LEHI — A year after leading MLS in scoring, and two weeks after scoring twice in Mexico, Real Salt Lake isn't necessarily panicking about being held scoreless in back-to-back games last week.

That doesn't necessarily mean it will sit back idly, either, and hope things sort themselves out this Saturday against Chivas USA.

"Mainly this week we've been working on a lot of offensive stuff just to get a little bit sharper. We're just lacking a little bit of sharpness in front of goal; if we can sharpen that up we should be OK," said Kyle Beckerman.

The consecutive shutouts against Monterrey and Portland mark the first time RSL has been held scoreless that long since being blanked by Chivas USA, Kansas City and D.C. United in consecutive games in May of 2009.

It's silly to call a two-game losing streak a slump, but Real Salt Lake's level of expectations is higher than just about anyone else in MLS.

Midfielder Ned Grabavoy is encouraged about the possibility of a quick turnaround with what's he's seen in training this week.

"I think the last two trainings have been very intense, especially (Tuesday's) training. Run it out of us and wake us back up," said Grabavoy. "Nobody likes losing two games in a week, and we have to be honest — that's what happened."

Grabavoy said that throughout the various exercises in training there's been a real emphasis placed on winning those individual drills. The goal is to get everyone's competitive juices flowing again after such an emotional letdown last week.

SABO MANAGEMENT: A slumping striker is a tough thing for a coach to deal with. When that slumping striker is also dealing with an injured knee, it makes it that much tougher.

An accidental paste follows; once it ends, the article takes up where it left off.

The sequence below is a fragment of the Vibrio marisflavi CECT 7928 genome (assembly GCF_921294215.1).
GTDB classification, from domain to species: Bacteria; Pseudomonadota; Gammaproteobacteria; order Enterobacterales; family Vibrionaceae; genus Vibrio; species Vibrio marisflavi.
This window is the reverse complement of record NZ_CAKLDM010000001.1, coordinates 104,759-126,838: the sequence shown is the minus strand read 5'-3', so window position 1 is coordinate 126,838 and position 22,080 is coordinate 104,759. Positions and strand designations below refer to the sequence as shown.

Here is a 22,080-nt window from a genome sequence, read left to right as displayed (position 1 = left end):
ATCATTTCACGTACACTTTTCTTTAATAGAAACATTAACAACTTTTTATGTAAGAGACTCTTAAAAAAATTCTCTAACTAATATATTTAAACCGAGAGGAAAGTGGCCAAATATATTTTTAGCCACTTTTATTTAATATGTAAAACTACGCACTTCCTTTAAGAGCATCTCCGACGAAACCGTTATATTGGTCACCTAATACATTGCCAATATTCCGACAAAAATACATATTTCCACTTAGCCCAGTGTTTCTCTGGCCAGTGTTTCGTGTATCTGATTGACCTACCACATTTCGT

Alvaro Saborio, Real Salt Lake's leading striker from 2010, hasn't scored a goal since March 15. The drought encompasses three regular-season games and the last three CONCACAF Champions League games.

His last goal came in the eighth minute of RSL's 2-1 victory over Saprissa at Rio Tinto Stadium.

RSL coach Jason Kreis believes the struggles are still related to Saborio's offseason knee surgery.

"He's got swelling in his knee that he's doing the best he can and we're doing the best we can to try and manage and get that swelling down every week so we're ready to go for the weekends," said Kreis. "I know from being there that when you've got anything like that on your mind, it can effect your performance — especially for strikers. It's all about an inch here or there, a push here or there or a two-yard sprint here or there that makes all the difference in the world."

Kreis wanted to rest Saborio on the turf at Portland last weekend, but that just wasn't possible with Paulo Jr.'s hamstring injury and Fabian Espindola's fragile mental state after the Champions League finale.

Kreis said he'll continue to monitor Saborio's health and give him the occasional game off, just like he's been doing with defender Jamison Olave the past couple of years.

FAMILIAR FACE: Robin Fraser was an integral part of Real Salt Lake's success the past four years as an assistant coach. This Saturday, however, he'll be in enemy colors, as he's now the head coach of Chivas USA.

When asked about coaching against Fraser, Kreis quickly deflected attention elsewhere, saying Saturday isn't about the coaches but about Real Salt Lake trying to bounce back.

He did admit, however, that Fraser's unique knowledge of RSL could give Chivas an edge.

"He knows our personnel from top to bottom, every single player on our team he knows extremely well. He'll know what's coming at them," said Kreis.

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